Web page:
Hakea macraeana

Willow Needlewood

Family: Proteaceae

Hakea macraeana, the Willow Needlewood, is a rounded plant that will develop into a tall shrub or small tree reaching a height of four metres. Growth habit is graceful and willowy.

Leaves are bright green, terete (circular cross-section) and tipped with a sharp point. Flowers are white, carried in racemes and cover the branches during the flowering period that extends from August to October. Woody, persistent, egg-shaped fruits, covered in warty lumps, follow the flowers. Each fruit holds two winged seeds.

Both growth habit and flowers are attractive features.

Hakea macraeana is found on the south coast, southern tablelands of New South Wales and northern Victoria.

Hakea ochroptera occurs in northern NSW, near Dorrigo.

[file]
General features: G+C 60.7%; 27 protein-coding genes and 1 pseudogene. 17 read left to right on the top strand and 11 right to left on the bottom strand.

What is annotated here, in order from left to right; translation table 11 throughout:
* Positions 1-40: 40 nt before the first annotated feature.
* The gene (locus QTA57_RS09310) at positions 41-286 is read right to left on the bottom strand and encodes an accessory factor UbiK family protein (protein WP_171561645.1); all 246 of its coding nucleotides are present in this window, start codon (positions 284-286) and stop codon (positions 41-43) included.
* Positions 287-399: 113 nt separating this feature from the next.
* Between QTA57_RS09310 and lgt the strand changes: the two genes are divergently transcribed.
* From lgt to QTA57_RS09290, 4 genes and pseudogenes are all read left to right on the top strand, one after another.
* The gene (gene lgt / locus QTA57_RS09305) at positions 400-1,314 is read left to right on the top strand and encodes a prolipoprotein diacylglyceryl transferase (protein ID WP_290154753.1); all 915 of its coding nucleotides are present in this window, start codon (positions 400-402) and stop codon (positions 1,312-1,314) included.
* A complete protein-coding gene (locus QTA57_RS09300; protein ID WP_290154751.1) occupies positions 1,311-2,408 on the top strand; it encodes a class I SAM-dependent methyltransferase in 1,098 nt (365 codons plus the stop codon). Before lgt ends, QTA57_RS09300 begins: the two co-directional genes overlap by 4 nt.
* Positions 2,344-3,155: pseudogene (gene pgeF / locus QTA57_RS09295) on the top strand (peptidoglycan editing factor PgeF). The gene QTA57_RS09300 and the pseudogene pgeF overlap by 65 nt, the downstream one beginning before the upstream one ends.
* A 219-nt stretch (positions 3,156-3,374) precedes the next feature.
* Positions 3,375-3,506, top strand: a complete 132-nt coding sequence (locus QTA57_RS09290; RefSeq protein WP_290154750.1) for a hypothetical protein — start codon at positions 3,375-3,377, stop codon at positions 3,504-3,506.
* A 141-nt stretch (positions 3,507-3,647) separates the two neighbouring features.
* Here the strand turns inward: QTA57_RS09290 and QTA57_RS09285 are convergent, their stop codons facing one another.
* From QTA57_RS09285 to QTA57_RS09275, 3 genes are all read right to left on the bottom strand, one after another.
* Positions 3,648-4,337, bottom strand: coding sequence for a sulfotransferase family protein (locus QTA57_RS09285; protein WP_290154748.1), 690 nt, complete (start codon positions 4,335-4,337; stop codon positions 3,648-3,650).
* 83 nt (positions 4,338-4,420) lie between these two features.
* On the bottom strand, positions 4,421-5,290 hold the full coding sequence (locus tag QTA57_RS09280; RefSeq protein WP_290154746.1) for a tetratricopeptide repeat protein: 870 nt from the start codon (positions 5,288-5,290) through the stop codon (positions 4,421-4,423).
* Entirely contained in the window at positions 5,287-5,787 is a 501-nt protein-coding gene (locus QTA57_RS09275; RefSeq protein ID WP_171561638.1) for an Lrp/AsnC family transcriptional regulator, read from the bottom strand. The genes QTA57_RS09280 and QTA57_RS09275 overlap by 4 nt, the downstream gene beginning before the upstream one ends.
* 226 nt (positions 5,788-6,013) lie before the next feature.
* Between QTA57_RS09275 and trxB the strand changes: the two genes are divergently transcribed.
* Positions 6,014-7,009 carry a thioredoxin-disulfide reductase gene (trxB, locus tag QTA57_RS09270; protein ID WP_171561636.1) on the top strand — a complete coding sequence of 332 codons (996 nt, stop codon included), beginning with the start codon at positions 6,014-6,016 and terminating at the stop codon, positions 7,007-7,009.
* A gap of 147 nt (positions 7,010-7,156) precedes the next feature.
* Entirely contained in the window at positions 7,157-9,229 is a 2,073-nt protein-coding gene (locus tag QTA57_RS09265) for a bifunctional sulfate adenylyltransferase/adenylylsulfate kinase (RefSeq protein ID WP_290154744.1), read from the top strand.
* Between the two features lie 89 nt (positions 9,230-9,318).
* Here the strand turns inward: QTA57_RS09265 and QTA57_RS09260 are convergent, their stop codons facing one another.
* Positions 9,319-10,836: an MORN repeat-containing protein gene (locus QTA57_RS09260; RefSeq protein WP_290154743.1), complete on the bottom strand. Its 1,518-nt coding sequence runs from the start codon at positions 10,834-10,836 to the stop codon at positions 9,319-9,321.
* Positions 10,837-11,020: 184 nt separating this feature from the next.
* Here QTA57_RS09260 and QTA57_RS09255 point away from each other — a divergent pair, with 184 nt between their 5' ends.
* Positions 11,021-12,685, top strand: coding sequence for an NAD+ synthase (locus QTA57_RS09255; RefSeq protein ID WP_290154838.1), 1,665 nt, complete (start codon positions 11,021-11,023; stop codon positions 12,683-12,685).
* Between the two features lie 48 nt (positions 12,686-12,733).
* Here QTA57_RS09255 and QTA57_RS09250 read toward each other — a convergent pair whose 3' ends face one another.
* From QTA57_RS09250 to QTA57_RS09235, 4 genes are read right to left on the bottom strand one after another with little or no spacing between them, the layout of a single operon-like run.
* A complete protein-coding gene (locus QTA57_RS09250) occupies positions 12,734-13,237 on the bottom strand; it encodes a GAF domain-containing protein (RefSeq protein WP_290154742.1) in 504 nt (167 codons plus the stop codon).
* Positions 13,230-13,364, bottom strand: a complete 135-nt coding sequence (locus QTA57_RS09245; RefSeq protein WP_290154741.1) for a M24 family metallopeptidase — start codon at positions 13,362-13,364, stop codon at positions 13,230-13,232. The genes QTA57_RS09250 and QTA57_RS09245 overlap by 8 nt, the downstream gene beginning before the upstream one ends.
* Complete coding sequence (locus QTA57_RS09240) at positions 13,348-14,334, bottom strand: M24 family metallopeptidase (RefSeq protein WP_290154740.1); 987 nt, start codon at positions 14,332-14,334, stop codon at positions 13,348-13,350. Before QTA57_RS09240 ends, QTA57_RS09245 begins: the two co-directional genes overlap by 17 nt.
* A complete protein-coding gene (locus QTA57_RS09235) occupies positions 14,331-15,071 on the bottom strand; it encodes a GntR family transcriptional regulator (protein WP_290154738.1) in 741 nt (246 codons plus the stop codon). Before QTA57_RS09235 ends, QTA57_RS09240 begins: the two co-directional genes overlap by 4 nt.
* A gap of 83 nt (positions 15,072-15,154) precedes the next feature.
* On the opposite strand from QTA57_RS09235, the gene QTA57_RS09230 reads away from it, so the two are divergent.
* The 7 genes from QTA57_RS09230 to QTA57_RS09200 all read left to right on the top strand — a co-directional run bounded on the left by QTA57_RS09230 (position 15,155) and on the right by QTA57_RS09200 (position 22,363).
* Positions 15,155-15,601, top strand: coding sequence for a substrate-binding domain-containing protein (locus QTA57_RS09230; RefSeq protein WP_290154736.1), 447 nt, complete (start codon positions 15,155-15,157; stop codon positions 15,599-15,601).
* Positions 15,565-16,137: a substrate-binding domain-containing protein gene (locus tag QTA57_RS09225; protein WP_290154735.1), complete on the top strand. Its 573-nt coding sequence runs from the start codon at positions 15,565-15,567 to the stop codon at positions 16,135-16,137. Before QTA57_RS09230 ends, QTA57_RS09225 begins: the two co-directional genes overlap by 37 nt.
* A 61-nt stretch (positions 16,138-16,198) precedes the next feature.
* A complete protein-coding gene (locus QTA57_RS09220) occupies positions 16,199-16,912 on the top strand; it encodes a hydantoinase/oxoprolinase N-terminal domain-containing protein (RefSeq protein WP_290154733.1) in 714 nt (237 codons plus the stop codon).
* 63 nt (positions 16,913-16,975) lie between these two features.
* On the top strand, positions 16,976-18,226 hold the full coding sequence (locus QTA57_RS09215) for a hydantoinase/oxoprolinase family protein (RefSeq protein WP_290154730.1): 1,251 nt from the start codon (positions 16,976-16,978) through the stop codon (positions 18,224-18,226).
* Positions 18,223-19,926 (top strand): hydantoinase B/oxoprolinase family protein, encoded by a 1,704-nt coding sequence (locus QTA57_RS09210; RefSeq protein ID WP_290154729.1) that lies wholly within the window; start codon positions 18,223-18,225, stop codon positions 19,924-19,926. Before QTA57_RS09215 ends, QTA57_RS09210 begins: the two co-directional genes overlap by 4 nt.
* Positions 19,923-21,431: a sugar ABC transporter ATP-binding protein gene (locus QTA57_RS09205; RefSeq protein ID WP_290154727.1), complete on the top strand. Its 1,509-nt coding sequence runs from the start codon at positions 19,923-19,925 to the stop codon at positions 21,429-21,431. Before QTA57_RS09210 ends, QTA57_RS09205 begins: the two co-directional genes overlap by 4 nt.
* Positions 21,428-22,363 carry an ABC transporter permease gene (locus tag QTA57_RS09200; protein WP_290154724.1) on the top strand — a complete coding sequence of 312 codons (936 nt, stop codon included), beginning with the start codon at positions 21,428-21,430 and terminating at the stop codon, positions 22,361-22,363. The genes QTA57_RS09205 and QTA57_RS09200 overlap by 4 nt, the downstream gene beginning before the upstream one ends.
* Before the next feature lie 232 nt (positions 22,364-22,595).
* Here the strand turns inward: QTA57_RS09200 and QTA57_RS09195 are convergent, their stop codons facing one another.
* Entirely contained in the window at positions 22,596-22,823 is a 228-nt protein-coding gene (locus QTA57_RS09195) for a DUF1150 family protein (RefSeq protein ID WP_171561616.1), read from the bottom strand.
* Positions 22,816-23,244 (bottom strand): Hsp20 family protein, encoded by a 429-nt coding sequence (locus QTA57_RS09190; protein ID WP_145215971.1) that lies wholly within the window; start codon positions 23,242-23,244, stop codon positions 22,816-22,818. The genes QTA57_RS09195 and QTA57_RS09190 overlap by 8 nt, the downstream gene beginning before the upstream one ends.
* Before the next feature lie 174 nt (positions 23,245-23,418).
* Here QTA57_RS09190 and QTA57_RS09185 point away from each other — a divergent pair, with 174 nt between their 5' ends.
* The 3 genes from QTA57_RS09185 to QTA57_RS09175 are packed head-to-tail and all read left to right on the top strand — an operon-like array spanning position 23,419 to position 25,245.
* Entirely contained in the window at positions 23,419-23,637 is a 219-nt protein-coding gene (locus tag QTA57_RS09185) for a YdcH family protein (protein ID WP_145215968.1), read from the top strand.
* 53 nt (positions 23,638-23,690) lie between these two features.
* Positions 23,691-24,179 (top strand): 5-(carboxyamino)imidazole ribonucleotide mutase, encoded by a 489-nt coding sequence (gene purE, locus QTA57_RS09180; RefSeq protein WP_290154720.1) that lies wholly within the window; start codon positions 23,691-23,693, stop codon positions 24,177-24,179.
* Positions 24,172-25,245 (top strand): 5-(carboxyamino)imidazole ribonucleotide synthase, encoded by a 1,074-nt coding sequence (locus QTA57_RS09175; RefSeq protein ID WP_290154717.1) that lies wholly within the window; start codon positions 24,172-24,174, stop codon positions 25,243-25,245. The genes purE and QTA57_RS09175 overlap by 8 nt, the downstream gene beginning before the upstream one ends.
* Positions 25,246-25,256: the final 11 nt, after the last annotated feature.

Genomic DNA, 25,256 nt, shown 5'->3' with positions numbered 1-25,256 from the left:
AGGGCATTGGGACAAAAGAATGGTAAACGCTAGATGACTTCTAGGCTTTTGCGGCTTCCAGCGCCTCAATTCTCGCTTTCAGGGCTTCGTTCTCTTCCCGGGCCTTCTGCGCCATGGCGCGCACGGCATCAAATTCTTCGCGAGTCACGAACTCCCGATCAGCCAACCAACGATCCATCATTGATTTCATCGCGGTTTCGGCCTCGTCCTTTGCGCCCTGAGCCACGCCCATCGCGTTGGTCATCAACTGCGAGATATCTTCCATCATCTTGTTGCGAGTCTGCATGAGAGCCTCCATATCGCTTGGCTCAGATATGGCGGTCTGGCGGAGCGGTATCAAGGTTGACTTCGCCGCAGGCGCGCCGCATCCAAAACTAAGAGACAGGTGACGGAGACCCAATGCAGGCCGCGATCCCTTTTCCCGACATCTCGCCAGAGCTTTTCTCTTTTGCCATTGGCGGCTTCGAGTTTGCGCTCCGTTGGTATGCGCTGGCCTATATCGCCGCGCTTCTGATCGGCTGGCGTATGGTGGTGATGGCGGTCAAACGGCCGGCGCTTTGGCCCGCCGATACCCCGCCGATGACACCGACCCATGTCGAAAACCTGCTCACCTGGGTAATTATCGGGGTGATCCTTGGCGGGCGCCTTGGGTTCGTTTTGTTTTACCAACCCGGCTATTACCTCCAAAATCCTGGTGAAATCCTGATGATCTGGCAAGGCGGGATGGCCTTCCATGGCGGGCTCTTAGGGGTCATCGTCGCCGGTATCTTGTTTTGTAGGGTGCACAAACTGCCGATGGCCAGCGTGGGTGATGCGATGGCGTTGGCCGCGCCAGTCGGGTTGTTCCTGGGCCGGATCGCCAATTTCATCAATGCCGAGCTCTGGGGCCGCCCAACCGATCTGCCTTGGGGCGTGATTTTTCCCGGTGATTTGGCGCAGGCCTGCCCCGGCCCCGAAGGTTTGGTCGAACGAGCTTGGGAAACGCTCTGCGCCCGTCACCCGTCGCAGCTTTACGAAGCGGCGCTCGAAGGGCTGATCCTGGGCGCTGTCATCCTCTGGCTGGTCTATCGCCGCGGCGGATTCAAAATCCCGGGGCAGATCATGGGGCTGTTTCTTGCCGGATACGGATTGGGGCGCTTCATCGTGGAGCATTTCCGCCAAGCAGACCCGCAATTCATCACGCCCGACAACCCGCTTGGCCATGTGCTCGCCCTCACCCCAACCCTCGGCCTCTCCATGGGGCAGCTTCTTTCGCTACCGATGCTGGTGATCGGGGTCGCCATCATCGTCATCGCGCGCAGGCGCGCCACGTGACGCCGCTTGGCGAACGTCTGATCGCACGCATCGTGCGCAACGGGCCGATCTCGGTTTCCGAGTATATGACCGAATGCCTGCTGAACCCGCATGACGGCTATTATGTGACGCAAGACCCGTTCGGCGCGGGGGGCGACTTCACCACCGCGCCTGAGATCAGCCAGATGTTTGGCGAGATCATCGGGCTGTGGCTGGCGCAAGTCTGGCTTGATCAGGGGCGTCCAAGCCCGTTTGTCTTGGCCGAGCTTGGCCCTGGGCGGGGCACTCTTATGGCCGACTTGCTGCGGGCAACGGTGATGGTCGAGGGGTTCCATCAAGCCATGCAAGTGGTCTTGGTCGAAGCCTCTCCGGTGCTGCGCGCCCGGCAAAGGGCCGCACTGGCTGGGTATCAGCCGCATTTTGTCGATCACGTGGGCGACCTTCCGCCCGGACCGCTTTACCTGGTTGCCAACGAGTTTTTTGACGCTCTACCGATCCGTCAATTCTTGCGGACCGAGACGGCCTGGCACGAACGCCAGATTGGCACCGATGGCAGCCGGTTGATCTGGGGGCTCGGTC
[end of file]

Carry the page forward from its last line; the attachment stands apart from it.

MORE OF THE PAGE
In the garden

Hakea macraeana and Hakea ochroptera are similar species. The latter species was once included in Hakea macreana. Botanically there are some differences. Hakea macraeana seeds have dark grey wings whilst H. ochroptera has seeds with pale wings. There are also differences in the hairiness of the flower’s perianth.

Although botanically there are these differences we feel that horticulturally both species are identical. Visually they have the same growth habit, foliage, flowers and fruit.

Both species could be cultivated as attractive stand alone specimens or hedge plants.


Propagate both species from seed and possibly cuttings.

Other information

By Warren and Gloria Sheather